Despite dominating the statistical side of things, Medvedev (now 10-3 at the US Open) didn’t take anything for granted.

“It was tough at the end,”said the 24-year-old Moscow native. “Maybe the first time in almost a year I celebrated my win because it was very tough at the end. I felt like I could get in trouble, so I was really happy to get the win in the tie-break. One point decided two sets, so it was a really tough match.”

To his credit, Rublev, who was playing in his second US Open quarterfinal, didn’t play badly – 10 service aces, broken just once, 23 winners. Simply, he was outplayed in losing his third straight to Medvedev.

With five “clean sheets” – no sets dropped – during the fortnight, Medvedev hopes to become the first Open Era men’s player to win a US Open without dropping a set. (Prior to the Open Era, Australian Neale Fraser swept 21 straight sets en route to winning the 1960 U.S. Championships title.)

Thiem completes men’s semifinal quartet

On Friday, Medvedev will play second seed Dominic Thiem of Austria, who eliminated 21st seed Alex de Minaur of Australia with a 6-1, 6-2, 6-4 victory in two hours and four minutes. Thiem was efficient with 11 aces, 43 winners and seven breaks of de Minaur’s serve. He outpointed his opponent 95-69.

Thiem, 27, becomes the first Austrian to reach the US Open semifinals.

The other semifinal will pit fifth seed Alexander Zverev against 20th seed Pablo Carreño Busta.

“There’s no Roger, Rafa, Novak but there is Daniil, Sascha and Pablo now,” said Thiem during his post-match on-court interview. “They’re three amazing players. Every single one of us deserves this first major title, everybody will give it all. Once we step on the court, the other three are forgotten anyway.”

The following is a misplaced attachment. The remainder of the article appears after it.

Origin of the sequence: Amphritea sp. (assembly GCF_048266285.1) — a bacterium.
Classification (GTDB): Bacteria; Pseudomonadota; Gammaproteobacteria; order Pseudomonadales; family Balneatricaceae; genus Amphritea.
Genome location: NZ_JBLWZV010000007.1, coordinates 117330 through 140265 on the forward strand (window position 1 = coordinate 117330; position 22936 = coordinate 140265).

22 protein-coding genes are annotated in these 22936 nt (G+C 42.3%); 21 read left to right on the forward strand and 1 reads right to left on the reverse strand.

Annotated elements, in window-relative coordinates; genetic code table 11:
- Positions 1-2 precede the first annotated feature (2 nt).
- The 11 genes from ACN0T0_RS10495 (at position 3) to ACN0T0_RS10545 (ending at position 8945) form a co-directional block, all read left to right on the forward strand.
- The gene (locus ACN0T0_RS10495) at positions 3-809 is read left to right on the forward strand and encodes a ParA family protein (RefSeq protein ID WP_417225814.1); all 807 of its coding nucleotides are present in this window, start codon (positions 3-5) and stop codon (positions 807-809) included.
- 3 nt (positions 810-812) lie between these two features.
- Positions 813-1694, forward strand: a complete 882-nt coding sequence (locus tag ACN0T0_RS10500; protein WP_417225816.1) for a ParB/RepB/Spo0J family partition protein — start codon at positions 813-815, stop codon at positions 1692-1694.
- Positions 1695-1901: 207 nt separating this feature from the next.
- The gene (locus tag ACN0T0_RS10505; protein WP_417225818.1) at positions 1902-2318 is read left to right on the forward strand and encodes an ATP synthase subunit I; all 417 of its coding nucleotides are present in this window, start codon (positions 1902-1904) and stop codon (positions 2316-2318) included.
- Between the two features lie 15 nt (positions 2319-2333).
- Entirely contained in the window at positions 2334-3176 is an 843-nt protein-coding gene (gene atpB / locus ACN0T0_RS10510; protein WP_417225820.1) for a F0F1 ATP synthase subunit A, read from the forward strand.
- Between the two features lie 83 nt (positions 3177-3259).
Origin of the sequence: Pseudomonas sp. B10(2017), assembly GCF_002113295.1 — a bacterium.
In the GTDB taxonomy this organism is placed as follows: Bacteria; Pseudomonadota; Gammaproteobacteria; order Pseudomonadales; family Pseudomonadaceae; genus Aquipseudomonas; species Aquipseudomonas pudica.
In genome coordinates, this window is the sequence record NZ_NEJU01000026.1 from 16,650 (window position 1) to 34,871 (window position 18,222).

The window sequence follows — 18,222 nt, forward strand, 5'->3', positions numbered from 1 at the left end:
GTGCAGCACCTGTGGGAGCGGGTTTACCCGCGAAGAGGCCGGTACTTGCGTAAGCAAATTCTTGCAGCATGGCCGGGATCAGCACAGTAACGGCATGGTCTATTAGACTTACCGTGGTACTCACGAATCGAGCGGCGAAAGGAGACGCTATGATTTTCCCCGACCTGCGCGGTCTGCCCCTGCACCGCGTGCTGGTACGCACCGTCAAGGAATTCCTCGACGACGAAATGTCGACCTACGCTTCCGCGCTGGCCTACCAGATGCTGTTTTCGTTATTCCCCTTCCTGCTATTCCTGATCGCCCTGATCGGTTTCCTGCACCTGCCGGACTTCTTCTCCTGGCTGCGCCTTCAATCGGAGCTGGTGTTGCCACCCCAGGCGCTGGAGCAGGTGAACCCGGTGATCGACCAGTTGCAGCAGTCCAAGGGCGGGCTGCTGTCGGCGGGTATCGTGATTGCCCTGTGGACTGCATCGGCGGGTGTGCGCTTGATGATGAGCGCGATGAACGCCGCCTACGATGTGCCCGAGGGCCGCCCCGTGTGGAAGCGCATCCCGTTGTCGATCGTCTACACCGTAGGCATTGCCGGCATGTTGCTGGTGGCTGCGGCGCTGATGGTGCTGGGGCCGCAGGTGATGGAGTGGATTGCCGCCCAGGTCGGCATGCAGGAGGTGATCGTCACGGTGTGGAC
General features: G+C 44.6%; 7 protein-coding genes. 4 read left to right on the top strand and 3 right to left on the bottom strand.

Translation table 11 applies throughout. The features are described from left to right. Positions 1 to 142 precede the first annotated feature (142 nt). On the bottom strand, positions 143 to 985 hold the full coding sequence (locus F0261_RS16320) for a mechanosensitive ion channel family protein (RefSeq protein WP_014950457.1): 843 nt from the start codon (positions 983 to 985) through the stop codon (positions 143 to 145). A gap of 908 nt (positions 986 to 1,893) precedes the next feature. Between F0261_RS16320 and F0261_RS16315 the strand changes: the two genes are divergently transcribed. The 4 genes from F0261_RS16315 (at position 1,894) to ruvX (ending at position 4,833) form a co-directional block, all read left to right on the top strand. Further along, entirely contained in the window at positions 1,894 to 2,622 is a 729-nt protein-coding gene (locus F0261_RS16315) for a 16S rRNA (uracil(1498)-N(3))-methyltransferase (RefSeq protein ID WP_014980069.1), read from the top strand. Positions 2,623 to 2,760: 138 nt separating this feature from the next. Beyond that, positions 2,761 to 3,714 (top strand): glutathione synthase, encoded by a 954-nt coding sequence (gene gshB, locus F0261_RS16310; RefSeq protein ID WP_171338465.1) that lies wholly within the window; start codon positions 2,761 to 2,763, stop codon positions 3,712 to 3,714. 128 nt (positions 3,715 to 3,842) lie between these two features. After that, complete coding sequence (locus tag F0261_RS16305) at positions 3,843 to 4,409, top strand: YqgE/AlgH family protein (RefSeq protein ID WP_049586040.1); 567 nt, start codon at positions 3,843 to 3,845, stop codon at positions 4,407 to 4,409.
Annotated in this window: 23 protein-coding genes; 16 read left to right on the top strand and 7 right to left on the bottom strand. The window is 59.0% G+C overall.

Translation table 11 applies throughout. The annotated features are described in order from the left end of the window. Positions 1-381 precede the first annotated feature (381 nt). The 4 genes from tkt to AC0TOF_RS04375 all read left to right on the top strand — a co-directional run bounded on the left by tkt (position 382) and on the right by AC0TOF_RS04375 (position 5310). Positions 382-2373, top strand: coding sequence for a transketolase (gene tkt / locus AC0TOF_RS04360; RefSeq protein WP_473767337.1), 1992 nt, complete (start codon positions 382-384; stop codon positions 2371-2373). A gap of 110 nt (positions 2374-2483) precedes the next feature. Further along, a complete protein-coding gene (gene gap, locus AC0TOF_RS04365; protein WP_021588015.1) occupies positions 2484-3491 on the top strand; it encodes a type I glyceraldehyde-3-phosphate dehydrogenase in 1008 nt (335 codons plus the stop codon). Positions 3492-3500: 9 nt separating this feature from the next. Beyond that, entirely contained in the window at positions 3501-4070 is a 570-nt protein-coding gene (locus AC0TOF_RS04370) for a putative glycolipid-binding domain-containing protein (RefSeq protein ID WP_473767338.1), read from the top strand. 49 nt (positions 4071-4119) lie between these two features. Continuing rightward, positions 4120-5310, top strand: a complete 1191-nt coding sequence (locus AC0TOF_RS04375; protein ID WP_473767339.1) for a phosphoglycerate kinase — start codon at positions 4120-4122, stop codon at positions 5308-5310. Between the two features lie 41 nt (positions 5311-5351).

Around the US Open

On Wednesday afternoon in Louis Armstrong Stadium, third seeds Nicole Melichar of the United States and Xu Yifan of China were taken to a final-set tiebreak, where they saved a match point against unseeded Americans Asia Muhammad and Taylor Townsend. In the end, Melichar and Xu won the final three points pulled out a 6-4, 3-6, 7-6 (7) victory in two hours and eight minutes to advance to the US Open women’s doubles final. Each squad hit 46 winners. It was that close.

“I think it sounds like we have more work to do,” Melichar said in an on-court interview after the win. “No, it sounds amazing. Before the match, I told my coach I was prepared for a 7-6 in the third battle. Obviously, I’m thrilled we won 7-6 in the third; you always wish that it’s easier, but we fought our hearts out. …

“Asia and Taylor played a great match. We’ve known each other for so many years, played against each other so many times.”

Next, Melichar and Xu will face Germany’s Laura Siegemund and Vera Zvonareva of Russia in the final on Friday afternoon in Arthur Ashe Stadium.

Wednesday’s results

Thursday’s order of play

By the numbers